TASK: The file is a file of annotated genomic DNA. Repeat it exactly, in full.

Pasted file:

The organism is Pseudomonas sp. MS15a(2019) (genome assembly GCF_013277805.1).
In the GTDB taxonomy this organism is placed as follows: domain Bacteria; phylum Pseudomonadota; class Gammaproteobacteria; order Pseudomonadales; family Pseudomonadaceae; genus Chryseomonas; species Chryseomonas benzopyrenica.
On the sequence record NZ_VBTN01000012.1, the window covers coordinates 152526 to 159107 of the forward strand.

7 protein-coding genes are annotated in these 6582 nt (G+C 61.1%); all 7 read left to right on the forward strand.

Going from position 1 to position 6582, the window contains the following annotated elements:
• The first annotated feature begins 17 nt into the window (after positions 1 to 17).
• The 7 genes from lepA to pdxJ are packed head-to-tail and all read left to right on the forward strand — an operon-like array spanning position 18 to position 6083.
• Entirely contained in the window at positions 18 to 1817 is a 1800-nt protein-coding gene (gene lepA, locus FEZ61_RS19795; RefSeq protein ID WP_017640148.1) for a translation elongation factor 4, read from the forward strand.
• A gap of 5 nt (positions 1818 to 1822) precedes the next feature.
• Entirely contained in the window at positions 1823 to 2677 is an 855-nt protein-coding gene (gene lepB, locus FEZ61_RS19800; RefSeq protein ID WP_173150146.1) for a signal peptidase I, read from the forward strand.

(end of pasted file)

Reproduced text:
The organism is Pseudomonas sp. MS15a(2019) (genome assembly GCF_013277805.1).
In the GTDB taxonomy this organism is placed as follows: domain Bacteria; phylum Pseudomonadota; class Gammaproteobacteria; order Pseudomonadales; family Pseudomonadaceae; genus Chryseomonas; species Chryseomonas benzopyrenica.
On the sequence record NZ_VBTN01000012.1, the window covers coordinates 152526 to 159107 of the forward strand.

7 protein-coding genes are annotated in these 6582 nt (G+C 61.1%); all 7 read left to right on the forward strand.

Going from position 1 to position 6582, the window contains the following annotated elements:
• The first annotated feature begins 17 nt into the window (after positions 1 to 17).
• The 7 genes from lepA to pdxJ are packed head-to-tail and all read left to right on the forward strand — an operon-like array spanning position 18 to position 6083.
• Entirely contained in the window at positions 18 to 1817 is a 1800-nt protein-coding gene (gene lepA, locus FEZ61_RS19795; RefSeq protein ID WP_017640148.1) for a translation elongation factor 4, read from the forward strand.
• A gap of 5 nt (positions 1818 to 1822) precedes the next feature.
• Entirely contained in the window at positions 1823 to 2677 is an 855-nt protein-coding gene (gene lepB, locus FEZ61_RS19800; RefSeq protein ID WP_173150146.1) for a signal peptidase I, read from the forward strand.